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Canku Ota

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(Many Paths)

An Online Newsletter Celebrating Native America


December 29, 2001 - Issue 52


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Above & Beyond: She Helps American Indian Youths Fulfill Their Potential

credits: When They Were Babies by Virginia Stroud
When They Were Babies by Virginia StroudIn an interview, Linda Rey is quiet, her voice hardly above a whisper. She laughs nervously.

She is shy, she said. She doesn't understand why she is drawing attention.

"I don't belong in there (Above & Beyond)," she said.

Others disagree.

Rey, 41, is a quiet inspiration -- to her co-workers, her family and, perhaps most importantly, to American Indian youth.

As director of the Youth Alcohol Prevention Program at the Sacramento Urban Indian Health Project, it's her job to help those kids. But it's more than a job.

It's a calling that keeps her in her office from 8 a.m. to 8:30 p.m. some days.

"That's not that long," she said. "If I wasn't doing it, I wouldn't know what to do with myself."

Even when a family member took ill, she had to be dragged away from work, her boss said.

She takes a modest budget for her program and does wonders with it, he said. She goes far beyond anti-alcohol education, trying to raise self-esteem and promote cultural awareness through dance, crafts and other things she learned from her mother.

If they don't have the bus money, kids will walk miles to spend time with her in her midtown after-school programs.

When she scrapes up the funds, she takes kids on trips, to Indian Grinding Rock State Park, to Yosemite for the Bear Dance, and most recently to Spokane, Wash., for a national youth gathering.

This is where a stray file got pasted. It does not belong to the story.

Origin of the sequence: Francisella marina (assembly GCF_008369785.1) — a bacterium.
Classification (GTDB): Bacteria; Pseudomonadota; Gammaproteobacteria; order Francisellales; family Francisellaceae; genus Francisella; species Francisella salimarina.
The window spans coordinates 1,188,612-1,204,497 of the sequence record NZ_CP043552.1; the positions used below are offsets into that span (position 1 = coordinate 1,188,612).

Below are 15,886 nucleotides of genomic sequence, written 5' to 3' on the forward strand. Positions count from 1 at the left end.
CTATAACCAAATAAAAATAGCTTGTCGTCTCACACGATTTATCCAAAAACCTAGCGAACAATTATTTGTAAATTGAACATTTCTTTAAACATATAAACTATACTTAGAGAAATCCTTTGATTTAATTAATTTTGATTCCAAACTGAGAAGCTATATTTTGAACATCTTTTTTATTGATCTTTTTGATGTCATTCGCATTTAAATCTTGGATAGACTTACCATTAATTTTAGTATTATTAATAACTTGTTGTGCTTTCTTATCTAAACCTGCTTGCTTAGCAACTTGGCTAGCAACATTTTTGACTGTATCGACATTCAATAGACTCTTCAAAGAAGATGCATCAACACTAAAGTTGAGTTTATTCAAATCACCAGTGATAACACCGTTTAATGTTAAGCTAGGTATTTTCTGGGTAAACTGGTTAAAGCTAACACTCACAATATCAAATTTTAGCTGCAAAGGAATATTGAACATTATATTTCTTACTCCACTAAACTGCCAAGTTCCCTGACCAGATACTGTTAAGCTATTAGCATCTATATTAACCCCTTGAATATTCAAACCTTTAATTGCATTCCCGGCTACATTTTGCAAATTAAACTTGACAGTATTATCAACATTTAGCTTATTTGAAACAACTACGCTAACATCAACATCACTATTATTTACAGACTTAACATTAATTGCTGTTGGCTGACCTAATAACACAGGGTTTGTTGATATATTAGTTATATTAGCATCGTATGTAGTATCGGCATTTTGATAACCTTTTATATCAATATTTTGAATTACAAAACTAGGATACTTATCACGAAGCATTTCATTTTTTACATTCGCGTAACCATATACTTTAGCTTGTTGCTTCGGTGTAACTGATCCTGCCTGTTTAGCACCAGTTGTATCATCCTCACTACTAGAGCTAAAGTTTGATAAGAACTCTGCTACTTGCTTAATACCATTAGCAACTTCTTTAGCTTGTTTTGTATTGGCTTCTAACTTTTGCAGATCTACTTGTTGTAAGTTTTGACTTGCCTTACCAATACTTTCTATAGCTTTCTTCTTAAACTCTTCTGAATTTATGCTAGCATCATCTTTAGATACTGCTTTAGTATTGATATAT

"We took them to Spokane. That's what changed them," she said.

Teens who had been unmotivated found a cause when they were able to meet others from around the country. "Now, they want to start networks," Rey said.

Rey has a way with kids, said Shirley Martinez, her niece and the tribal administrator for the Ione Band of Miwok Indians.

She isn't shy around them. She opens up, Martinez said. "They love her. She's good with them."

"The kids that she works with, they don't always have the ability to aspire to much. She gets them to see beyond what they have in front of them," Martinez said.

What is right in front of them is not pretty. Poverty, substance abuse, domestic violence are all there.

"They'd be street kids if they didn't come here," Rey said. "We want them to go out and start achieving higher goals."

It isn't an abstract goal for Rey. It's personal. She's taken in teens whose parents wouldn't raise them, and she's buried relatives killed by alcohol.

"That's why you want to help others, so they don't have to go through that pain," she said. "I don't want the kids to grow up and have to go through all that."

"I have my work cut out," she said. "It's going to be a lot of work."

Not that she shies away from work.

"She's always doing something that's not her responsibility," said Sean Benedict, her supervisor at the Health Project.

When the project sought to draw more people to its health fair by turning it into a powwow, "she took over and volunteered to be the chairman," Benedict said.

The first powwow drew 700 people -- seven times what the health fair brought in.

She's a never-ending source of ideas to help others.

She wants to buy blankets to hand out to the homeless. She's developing grant proposals to take educational programs to reservations and rancherias. "My old boss said I should be a millionaire (from all the ideas), but I'd give it all away," she said.

That's her hope for developing a casino -- that she could use proceeds for those in need. She'd develop a "homeless mansion," not just a shelter, she said. "And I plan on taking all the kids from here to Disneyland."

It's all about making a healthier world.

"She just wants to see people have it better than they do," Martinez said.

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  Canku Ota is a free Newsletter celebrating Native America, its traditions and accomplishments . We do not provide subscriber or visitor names to anyone. Some articles presented in Canku Ota may contain copyright material. We have received appropriate permissions for republishing any articles. Material appearing here is distributed without profit or monetary gain to those who have expressed an interest. This is in accordance with Title 17 U.S.C. section 107.  

Canku Ota is a copyright © 2000, 2001, 2002 of Vicki Lockard and Paul Barry.


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